Whether we want to admit it or not, the industry is facing challenges. From reducing CO2 emissions to finding reliable raw material suppliers, even with cement remaining a vital substance for modern housing and infrastructure needs, it’s more important than ever to cut costs where we can. That’s where grinding comes in.
As it stands, comminution processes currently account for about 55 percent of electrical energy in cement production.1 Improving grinding efficiency for both cement and raw material will produce cost-effective results for years to come. As with most methods, these three come with pros as well as cons.
Professionals in the industry often turn to their mixture recipes first for ways to reduce energy use. Adding appropriate materials during the grinding process can help reduce energy use; however, changing up your recipes is never easy. You risk concrete performance with early-age strength and questionable longevity.
High pressure grinding rolls
Research suggests that impact velocity improves energy efficiency in comminution processes.2 High pressure grinding rolls (HPGR) are ideal for keeping energy demands low for many cement grinding systems because these systems take advantage of impact velocity metrics. HPGR require multiple tests and measurements to achieve workable results. If other variables are introduced into the cement mixture, tests will have to begin again. Further, realizing high velocities isn’t easy and energy savings may not be obvious.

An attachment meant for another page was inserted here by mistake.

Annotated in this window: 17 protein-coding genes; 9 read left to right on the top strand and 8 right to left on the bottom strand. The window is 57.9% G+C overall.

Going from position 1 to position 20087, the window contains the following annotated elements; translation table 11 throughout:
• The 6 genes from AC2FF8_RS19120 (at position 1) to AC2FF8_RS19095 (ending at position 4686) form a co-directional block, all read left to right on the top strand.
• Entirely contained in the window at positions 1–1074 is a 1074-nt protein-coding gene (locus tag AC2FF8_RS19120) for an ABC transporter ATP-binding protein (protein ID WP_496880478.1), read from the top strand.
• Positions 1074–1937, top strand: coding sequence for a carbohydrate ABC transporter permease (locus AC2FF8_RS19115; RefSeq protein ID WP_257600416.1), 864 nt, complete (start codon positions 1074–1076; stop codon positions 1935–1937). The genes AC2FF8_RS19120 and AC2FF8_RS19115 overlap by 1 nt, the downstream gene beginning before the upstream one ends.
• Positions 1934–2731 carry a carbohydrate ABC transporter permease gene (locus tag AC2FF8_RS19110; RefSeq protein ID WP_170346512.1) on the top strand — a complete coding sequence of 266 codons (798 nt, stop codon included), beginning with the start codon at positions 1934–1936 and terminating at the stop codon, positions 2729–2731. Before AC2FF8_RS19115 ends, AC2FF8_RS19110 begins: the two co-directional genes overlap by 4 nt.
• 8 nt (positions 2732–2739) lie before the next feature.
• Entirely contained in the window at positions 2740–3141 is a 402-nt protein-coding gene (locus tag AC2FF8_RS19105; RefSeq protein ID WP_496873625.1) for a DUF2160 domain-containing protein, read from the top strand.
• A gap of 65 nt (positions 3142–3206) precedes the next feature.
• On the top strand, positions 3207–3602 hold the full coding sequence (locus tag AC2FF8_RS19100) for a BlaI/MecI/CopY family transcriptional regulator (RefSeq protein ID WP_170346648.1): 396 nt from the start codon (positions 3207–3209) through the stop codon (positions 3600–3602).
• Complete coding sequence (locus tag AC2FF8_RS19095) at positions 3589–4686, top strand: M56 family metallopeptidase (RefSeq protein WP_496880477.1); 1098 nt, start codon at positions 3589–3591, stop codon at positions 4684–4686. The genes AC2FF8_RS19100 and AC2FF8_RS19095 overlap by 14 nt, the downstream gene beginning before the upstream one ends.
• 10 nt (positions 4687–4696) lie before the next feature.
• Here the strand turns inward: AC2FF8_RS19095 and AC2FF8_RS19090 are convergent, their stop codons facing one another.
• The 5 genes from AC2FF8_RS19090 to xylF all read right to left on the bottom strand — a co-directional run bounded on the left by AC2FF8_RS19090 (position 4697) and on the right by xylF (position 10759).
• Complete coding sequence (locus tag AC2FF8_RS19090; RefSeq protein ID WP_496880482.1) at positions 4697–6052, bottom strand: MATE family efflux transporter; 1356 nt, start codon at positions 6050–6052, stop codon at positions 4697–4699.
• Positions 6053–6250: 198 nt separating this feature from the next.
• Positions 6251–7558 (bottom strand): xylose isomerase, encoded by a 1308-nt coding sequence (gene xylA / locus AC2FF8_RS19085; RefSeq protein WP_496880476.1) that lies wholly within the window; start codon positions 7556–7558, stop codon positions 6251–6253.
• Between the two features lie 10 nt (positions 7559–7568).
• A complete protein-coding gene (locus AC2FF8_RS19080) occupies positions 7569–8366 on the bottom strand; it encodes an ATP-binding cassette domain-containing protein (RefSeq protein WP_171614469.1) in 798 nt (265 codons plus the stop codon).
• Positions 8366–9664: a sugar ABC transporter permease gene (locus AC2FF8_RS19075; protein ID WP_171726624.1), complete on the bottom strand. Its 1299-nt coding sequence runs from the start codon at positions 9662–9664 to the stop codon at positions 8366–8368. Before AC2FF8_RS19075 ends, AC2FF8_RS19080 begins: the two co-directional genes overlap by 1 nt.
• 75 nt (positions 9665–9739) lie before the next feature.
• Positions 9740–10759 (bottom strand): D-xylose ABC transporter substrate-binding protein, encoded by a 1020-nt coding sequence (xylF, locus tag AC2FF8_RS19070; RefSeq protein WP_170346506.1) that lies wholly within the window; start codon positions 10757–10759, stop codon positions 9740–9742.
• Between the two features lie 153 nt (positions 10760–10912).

Many accept the energy-saving value associated with grinding cement separately before binding. This allows for the most control of the final product. The issue here is the extra time and equipment required. While the up-front investment may seem greater, the long-term savings seem to be well documented. Additionally, this method doesn’t appear to have any negative impact on concrete performance.
Whatever method you choose, you’re sure to see a reduction in energy consumption. Research continues for comminution processes, and we’re still figuring the ins and outs of this 2,000-year-old material as technology improves.
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- M. Schneider, M. Romer, M. Tschudin, H. Bolio, Sustainable cement production—present and future, Cement and Concrete Research 41 (7) (2011) 642-650
- S. Sadrai, J. Meech, D. Tromans, F. Sassani, Energy efficient comminution under high velocity impact fragmentation, Minerals Engineering 24 (10) (2011) 1053-1061